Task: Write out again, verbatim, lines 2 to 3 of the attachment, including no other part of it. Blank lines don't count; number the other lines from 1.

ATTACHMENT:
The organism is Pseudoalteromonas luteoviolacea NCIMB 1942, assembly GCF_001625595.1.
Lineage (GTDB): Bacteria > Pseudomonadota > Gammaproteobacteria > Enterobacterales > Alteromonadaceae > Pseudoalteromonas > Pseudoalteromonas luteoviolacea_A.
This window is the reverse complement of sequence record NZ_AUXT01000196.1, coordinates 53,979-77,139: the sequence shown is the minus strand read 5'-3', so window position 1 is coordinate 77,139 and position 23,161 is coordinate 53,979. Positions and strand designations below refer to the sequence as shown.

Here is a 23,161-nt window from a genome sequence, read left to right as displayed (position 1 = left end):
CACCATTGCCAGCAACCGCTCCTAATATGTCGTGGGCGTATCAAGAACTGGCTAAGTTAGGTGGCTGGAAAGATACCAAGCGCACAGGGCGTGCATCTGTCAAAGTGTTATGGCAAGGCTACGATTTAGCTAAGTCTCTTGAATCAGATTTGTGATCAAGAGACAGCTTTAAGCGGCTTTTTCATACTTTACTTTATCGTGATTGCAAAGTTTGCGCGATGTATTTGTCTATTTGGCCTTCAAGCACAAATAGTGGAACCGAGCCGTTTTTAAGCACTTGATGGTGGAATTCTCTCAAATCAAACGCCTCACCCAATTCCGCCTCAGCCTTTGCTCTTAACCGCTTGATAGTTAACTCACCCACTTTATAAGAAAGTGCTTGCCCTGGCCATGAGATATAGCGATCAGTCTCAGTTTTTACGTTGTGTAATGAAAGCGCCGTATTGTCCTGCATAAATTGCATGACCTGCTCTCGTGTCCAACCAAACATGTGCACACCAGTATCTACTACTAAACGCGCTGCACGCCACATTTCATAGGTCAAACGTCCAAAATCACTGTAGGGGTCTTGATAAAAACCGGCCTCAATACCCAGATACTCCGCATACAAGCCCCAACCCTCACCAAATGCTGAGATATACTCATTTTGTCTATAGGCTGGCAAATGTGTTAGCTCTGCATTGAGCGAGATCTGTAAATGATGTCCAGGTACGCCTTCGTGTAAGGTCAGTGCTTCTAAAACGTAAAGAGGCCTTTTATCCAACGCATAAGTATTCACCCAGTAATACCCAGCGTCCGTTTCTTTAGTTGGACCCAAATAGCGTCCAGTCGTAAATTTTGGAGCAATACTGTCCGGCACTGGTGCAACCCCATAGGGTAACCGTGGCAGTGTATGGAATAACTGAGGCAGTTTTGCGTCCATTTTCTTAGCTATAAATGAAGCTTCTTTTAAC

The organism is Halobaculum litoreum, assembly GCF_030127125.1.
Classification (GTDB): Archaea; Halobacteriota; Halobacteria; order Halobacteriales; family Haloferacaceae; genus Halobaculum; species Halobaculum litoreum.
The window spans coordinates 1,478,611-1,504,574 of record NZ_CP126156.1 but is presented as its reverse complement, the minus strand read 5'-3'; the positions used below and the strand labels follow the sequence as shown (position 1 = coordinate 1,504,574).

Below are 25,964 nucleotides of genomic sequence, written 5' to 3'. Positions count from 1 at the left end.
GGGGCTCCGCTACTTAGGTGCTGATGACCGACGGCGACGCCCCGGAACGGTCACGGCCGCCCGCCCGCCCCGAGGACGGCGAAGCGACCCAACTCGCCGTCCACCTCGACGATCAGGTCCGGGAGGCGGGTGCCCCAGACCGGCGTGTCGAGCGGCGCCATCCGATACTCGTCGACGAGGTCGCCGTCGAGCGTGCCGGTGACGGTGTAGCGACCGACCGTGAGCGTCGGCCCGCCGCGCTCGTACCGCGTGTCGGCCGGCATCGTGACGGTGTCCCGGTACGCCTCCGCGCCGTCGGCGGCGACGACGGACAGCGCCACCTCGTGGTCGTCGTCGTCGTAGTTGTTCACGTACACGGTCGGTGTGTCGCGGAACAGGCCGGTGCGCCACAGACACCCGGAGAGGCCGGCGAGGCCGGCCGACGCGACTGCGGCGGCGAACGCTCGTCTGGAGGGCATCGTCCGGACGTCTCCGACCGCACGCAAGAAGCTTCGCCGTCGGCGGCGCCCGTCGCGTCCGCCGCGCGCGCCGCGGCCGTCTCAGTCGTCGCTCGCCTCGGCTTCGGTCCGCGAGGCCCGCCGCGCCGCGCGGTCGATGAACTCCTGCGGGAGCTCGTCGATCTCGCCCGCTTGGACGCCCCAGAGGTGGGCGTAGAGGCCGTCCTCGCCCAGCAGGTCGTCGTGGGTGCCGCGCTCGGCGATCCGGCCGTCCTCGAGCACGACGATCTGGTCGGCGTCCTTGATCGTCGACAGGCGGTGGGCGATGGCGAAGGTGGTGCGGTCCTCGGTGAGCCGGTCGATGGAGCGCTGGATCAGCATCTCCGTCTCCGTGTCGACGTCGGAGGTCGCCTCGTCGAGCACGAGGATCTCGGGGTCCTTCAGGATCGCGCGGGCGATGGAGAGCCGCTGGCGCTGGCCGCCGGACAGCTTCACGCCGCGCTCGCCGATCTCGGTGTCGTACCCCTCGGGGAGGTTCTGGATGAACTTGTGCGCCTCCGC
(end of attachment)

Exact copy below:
Lineage (GTDB): Bacteria > Pseudomonadota > Gammaproteobacteria > Enterobacterales > Alteromonadaceae > Pseudoalteromonas > Pseudoalteromonas luteoviolacea_A.
This window is the reverse complement of sequence record NZ_AUXT01000196.1, coordinates 53,979-77,139: the sequence shown is the minus strand read 5'-3', so window position 1 is coordinate 77,139 and position 23,161 is coordinate 53,979. Positions and strand designations below refer to the sequence as shown.